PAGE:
US reform plan for patents raises innovation concerns
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Far more inventions could qualify for patents in the US if a reform bill making its way through the Senate becomes law.
The changes would not only increase the disconnect between European and American rules on what can be patented. They also have the potential to stifle innovation and create greater uncertainty for companies that want to protect their intellectual property globally, experts warn.
The bill is the bipartisan brainchild of Republican Thom Tillis and Democrat Chris Coons, who head the Senate judiciary committee’s intellectual property subcommittee. The panel believes a section of the US Patent Act, which defines and limits what ideas and inventions can be patented, does not incentivise innovation. Their aim is to restore predictability and stability to patent eligibility, according to a note accompanying the proposed amendment.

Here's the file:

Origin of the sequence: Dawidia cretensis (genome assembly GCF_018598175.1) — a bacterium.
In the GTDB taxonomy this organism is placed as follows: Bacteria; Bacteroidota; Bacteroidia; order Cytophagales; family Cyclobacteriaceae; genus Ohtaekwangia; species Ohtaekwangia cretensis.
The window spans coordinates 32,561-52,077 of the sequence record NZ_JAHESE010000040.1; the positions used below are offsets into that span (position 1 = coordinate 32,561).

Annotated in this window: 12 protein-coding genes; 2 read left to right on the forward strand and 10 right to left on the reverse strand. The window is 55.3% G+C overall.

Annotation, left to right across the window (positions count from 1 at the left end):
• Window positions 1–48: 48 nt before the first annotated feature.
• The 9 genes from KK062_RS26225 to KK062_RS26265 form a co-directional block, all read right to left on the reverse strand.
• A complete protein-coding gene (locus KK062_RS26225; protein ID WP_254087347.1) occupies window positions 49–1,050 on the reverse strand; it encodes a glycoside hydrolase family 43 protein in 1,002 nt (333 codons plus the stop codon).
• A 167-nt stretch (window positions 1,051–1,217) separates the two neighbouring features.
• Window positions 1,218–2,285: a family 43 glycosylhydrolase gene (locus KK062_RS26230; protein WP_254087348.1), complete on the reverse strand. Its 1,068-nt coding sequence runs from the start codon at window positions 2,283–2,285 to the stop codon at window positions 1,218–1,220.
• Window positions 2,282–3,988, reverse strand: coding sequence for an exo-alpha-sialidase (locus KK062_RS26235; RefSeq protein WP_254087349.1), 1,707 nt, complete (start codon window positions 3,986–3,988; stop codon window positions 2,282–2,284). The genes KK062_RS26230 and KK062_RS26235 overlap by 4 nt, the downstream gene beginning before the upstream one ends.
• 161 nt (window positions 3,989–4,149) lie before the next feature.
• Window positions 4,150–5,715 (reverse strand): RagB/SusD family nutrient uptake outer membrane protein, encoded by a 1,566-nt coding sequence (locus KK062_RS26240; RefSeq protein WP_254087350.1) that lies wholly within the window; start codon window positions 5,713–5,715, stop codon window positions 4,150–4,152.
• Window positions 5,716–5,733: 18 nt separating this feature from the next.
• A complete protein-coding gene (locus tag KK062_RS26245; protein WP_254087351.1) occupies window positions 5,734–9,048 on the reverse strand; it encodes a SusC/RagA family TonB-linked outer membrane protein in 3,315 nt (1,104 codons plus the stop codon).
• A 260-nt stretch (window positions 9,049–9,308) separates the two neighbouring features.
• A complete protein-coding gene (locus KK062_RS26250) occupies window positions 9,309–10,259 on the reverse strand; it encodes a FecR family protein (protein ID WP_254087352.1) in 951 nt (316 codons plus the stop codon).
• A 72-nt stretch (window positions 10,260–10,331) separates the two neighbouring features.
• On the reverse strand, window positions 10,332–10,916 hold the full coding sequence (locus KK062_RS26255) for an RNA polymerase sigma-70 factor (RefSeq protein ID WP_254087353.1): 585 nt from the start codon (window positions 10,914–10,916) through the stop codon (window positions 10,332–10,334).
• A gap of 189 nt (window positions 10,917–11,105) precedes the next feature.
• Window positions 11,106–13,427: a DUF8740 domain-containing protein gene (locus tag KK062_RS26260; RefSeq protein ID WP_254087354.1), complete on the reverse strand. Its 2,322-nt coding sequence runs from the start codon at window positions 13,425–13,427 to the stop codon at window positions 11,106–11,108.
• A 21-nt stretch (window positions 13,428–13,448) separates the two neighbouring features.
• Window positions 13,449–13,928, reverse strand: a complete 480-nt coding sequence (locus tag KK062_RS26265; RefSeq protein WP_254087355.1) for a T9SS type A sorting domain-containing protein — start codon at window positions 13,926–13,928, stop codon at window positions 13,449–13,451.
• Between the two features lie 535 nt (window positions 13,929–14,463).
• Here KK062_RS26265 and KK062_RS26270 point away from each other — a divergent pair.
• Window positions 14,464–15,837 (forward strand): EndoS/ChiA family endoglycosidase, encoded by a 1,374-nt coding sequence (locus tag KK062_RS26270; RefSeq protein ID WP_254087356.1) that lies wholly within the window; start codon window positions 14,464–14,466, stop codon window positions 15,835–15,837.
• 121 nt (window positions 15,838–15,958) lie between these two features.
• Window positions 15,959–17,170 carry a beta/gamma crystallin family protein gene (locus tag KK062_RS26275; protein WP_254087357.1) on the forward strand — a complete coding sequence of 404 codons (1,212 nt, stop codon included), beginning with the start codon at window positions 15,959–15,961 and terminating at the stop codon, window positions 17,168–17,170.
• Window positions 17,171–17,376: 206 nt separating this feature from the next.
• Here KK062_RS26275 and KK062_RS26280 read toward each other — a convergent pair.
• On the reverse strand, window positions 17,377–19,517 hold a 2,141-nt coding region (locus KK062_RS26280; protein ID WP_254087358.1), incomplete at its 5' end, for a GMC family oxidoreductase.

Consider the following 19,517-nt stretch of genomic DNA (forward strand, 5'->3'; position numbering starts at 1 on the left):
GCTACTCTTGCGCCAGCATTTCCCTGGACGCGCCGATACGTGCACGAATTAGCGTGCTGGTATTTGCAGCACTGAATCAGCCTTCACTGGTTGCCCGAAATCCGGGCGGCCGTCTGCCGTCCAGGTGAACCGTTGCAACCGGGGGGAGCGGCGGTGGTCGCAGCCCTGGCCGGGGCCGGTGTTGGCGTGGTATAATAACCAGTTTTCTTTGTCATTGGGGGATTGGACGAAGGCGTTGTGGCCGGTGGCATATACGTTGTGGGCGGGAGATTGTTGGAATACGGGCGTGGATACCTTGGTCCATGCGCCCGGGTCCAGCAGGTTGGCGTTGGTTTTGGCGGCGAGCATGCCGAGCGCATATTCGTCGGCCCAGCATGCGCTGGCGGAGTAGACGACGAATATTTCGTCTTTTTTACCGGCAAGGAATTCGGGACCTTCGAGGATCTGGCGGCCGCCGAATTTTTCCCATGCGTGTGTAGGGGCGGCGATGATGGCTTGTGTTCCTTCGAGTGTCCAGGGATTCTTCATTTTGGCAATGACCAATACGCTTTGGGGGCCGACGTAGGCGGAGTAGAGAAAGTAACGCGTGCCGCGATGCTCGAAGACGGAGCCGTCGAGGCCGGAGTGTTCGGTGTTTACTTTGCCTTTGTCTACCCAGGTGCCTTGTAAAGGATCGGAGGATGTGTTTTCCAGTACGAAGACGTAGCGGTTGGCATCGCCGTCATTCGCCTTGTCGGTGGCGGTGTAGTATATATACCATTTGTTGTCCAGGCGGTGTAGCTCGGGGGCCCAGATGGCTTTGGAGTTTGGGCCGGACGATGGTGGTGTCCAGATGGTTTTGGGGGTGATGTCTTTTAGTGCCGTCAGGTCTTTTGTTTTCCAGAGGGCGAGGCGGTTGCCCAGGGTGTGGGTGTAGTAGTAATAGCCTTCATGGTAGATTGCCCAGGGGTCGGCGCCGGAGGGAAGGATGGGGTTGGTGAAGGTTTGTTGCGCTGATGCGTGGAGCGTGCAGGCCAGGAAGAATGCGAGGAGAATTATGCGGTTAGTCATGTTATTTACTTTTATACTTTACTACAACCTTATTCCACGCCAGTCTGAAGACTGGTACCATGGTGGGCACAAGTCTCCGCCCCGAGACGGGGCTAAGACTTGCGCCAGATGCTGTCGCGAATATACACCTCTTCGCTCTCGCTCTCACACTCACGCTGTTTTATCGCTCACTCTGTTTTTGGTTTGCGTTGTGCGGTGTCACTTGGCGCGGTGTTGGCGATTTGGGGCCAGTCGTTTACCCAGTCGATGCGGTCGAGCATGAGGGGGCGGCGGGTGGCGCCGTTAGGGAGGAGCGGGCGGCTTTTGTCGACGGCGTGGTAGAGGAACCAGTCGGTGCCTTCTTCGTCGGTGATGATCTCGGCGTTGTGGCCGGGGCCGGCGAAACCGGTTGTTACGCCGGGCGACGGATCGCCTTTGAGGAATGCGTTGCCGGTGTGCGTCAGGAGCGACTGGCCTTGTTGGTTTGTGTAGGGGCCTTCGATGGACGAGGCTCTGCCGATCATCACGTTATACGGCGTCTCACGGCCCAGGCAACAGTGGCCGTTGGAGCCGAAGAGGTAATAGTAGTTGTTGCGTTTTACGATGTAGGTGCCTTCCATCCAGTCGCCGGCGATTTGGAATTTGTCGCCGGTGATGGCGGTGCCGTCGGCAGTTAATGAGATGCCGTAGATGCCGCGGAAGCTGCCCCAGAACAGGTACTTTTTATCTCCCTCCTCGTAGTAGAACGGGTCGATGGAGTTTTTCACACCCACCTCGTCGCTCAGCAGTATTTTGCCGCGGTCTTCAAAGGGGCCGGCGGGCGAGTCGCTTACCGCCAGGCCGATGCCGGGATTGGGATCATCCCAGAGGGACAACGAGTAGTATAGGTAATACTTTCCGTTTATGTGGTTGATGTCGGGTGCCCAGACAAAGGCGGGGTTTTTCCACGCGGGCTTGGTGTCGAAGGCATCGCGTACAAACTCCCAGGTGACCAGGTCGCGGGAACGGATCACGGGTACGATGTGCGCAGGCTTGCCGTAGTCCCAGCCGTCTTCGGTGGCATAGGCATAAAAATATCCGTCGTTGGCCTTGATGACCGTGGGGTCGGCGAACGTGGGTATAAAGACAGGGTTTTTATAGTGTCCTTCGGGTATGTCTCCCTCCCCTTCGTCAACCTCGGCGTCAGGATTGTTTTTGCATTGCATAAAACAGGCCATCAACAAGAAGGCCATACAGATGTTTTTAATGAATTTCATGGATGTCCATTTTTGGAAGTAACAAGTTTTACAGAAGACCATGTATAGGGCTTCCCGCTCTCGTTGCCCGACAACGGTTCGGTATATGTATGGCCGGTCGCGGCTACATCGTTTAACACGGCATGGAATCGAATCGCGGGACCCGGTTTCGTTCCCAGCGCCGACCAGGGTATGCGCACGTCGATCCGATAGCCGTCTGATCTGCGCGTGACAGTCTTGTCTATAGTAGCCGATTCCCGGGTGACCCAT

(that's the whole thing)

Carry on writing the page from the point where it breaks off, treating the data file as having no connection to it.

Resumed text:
Yet in three days of testimony last month, industry experts and lobbyists could not even seem to agree on whether patent eligibility rules should be reformed at all, let alone how they should be modified, says Michael Borella, partner at McDonnell Boehnen Hulbert & Berghoff.
Most life science innovators in particular want a more “open” or permissive system, making it easier to lodge patents, Mr Borella says.
However, the software world has two opposing camps. Larger companies generally want it to be harder for non-practising entities — so-called patent trolls — to file patents and then sue companies for infringement.
“These developers want to make it easier to invalidate patents,” says Mr Borella. “But smaller software developers are asking for better protection for their own innovations.”
Based on its questioning of witnesses, Mr Borella thinks the subcommittee wants to make patent law less restrictive “but they are not settled on how to do it”.
Siva Thambisetty, associate professor in intellectual property law at the London School of Economics, says she is not surprised that the subcommittee was not able to come to a consensus.